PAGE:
The effect of the food matrix on the in vitro bio-accessibility and IgE reactivity of peanut allergens

Huan Rao, Ivona Baricevic-Jones, Hervé Bernard, Frances Smith, Rebekah Sayers, Anuradha Balasundaram, Carol-Ann Costello, Philip Padfield, Aida Semic-Jusufagic, Angela Simpson, Karine Adel-Patient, Wentong Xue, ENC Mills

Research output: Contribution to journalArticlepeer-review


Scope: Factors such as food processing, the food matrix and antacid medication may affect the bioaccessibility of proteins in the gastrointestinal tract and hence their allergenic activity. However, at present they are poorly understood.Methods and results: Roasted peanut flour was incurred into either a chocolate dessert or cookie matrix and bio-accessibility assessed using an in vitro digestion system comprising a model chew and simulated gastric and duodenal digestion. Protein digestion was monitored by SDS-PAGE and immunoreactivity analysed by immunoblotting and immunoassay. IgE reactivity was assessed by immunoassay using serum panels from peanut-allergic subjects. Roasted peanut flour proteins proved highly digestible following gastro-duodenal digestion even when incurred into a food matrix, with only low molecular weight polypeptides of Mr<8 kDa remaining. When gastric digestion was performed atpH 6.5 (simulating the effect of antacid medication) peanut proteins were not digested; subsequent duodenal digestion was also limited. IgE reactivity of the major peanut allergens Ara h 1, Ara h 2 and Ara h 6, although reduced, was retained after oral-gastro-duodenal digestion irrespective of digestion conditions employed.Conclusion: Peanut allergen bio-accessibility was unaffected by the dessert or cookie matrices whilst high intra-gastric pH conditions rendered allergens more resistant to digestion.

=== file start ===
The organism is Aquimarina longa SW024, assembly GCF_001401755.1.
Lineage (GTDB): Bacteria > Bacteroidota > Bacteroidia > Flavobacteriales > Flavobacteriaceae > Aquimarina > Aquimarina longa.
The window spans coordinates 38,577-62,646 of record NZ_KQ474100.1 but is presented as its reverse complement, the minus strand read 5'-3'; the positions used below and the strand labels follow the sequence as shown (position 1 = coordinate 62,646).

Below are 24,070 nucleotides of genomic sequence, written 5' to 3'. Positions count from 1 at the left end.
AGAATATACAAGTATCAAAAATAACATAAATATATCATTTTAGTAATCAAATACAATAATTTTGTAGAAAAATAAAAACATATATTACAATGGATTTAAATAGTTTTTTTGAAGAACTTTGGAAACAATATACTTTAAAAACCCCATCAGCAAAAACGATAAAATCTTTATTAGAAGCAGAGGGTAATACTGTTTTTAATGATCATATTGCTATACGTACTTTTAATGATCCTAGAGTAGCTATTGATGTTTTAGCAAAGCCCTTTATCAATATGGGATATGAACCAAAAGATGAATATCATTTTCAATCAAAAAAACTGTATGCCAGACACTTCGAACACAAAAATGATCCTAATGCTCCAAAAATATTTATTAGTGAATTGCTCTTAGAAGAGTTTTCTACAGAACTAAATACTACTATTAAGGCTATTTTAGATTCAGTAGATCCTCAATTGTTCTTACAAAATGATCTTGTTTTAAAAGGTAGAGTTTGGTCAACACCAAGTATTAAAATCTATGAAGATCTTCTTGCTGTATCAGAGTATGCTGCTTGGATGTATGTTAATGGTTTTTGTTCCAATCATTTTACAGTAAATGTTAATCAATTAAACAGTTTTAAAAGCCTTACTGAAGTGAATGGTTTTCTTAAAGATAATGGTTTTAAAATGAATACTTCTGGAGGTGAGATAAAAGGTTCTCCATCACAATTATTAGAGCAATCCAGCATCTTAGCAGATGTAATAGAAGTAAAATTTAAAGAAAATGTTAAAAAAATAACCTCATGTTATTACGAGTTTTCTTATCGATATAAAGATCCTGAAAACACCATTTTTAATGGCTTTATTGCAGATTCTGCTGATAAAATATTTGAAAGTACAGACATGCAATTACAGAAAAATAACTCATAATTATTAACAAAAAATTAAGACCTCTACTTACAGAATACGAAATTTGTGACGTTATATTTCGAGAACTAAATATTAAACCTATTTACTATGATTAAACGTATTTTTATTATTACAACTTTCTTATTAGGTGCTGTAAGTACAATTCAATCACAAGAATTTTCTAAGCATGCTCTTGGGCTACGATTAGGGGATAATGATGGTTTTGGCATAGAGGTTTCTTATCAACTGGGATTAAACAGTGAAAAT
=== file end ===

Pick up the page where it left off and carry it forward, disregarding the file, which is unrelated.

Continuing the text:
Original languageEnglish
JournalMolecular Nutrition and Food Research
Publication statusAccepted/In press - 2 Apr 2020


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